Automatic Stay Imposed In Bankruptcy Case

If you are filing a Chapter 13 bankruptcy case in Chicago and in the prior year you have had two or more cases dismissed, then you are going to want to impose the Automatic Stay in your current filing.  By the fact that you have had two or more bankruptcy cases dismissed within a calendar year, you are basically telling the world that you do not have the ability to reorganize under Chapter 13 successfully.  For this reason, when the law was changed, the Congress stated that upon a third filing where to prior cases were dismissed within the prior year, there is no Stay in effect at the time of filing.  This means that a sheriff’s sale can continue, a repossession can continue, any type of collection efforts can continue despite the fact that a Chapter 13 bankruptcy case has been filed.

What must be done is a motion must be brought to impose the Automatic Stay.  When you bring a Motion to Imposed the Automatic Stay, you are likely to get some backlash or resistance from creditors, the court and the Chapter 13 trustee.  In a recent filing that I did, a Chapter 13 bankruptcy client had had two Chapter 13 bankruptcy cases dismissed within one year, of filing this current Chapter 13.  Since there was a vehicle involved, we were concerned that the auto, which we wanted to reorganize through the Chapter 13 plan, may be repossessed while in the process because there’s no Stay upon the filing of the third case.  We quickly brought a Motion to Impose the Stay and brought it in front of the Honorable Judge Goldgar.  In that case, there were no creditors that opposed our motion to impose the stay.  However, the Chapter 13 trustee raised the issue to the judge that the debtor had two prior cases dismissed and wanted to see this debtor go on payroll control.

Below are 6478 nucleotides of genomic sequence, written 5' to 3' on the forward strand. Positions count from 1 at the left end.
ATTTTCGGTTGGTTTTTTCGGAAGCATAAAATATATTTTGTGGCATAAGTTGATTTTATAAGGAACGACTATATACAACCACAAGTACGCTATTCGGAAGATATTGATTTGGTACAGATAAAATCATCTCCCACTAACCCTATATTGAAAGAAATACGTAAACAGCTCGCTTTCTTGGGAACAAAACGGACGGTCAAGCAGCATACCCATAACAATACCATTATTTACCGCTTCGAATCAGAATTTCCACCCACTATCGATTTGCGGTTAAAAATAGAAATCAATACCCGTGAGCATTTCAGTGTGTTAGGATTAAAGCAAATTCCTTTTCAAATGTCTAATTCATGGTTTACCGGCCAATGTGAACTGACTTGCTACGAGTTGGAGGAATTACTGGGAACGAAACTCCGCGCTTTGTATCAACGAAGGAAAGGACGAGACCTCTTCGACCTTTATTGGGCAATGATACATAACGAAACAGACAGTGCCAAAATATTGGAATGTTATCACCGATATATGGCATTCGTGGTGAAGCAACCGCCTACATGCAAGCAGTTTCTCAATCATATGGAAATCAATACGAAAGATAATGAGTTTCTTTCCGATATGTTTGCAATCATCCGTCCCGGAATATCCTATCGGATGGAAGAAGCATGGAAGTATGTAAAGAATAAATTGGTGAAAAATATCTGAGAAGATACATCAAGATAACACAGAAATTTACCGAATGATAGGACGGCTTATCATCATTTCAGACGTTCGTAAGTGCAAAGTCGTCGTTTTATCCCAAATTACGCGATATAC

Payroll control is where the trustee payment is going to be deducted immediately or automatically out of the debtor’s pay from his employer.  In the prior two cases, the debtor had the ability to make the payments on his own without the payroll control order being in place.

Since the trustee raised this issue to the court, the court insisted that payroll control is going to be ordered in exchange for the court’s willingness to impose the Automatic Stay.  Thus, we had a case where no creditor was objecting.  The Motion to Impose the Stay was filed and brought before the court but since the trustee and the judge had a problem with the prior cases, payroll control was ordered.  Now, in the long run, this is probably a good thing for the debtor in that the Chapter 13 trustee payments will be made provided the debtor states employed.  In the prior cases, it was up to the debtor to make those payments and certain things came up where the debtor decided to divert the money for whatever reason, emergency or otherwise, towards items other than the Chapter 13 plan.  In this case, the Chapter 13 plan payments are going to be made from the employer so we know as long as the debtor stays employed, we are going to have success.

The point I’m making is that payroll control had nothing to do with the Motion to Impose the Automatic Stay.  However, when you put yourself in the position where you don’t have a stay in place, you are subject to the court’s will.  If you run into a situation where you are filing multiple bankruptcy cases, you put yourself in a position where creditors can object, the court can mandate payroll control or the court can just denied the motion altogether.

My advice is to take Chapter 13 cases very seriously.  If you are a debtor in Chapter 13, do whatever you can to make that plan payment.  You have to sacrifice in other areas of your life to make the Chapter 13 work.  If you don’t make the Chapter 13 work, your case is going to get dismissed, you’re going to have to refile, you’re going to have to pay more fees and you are subject to the court’s scrutiny on whether or not they should grant the motion at all.



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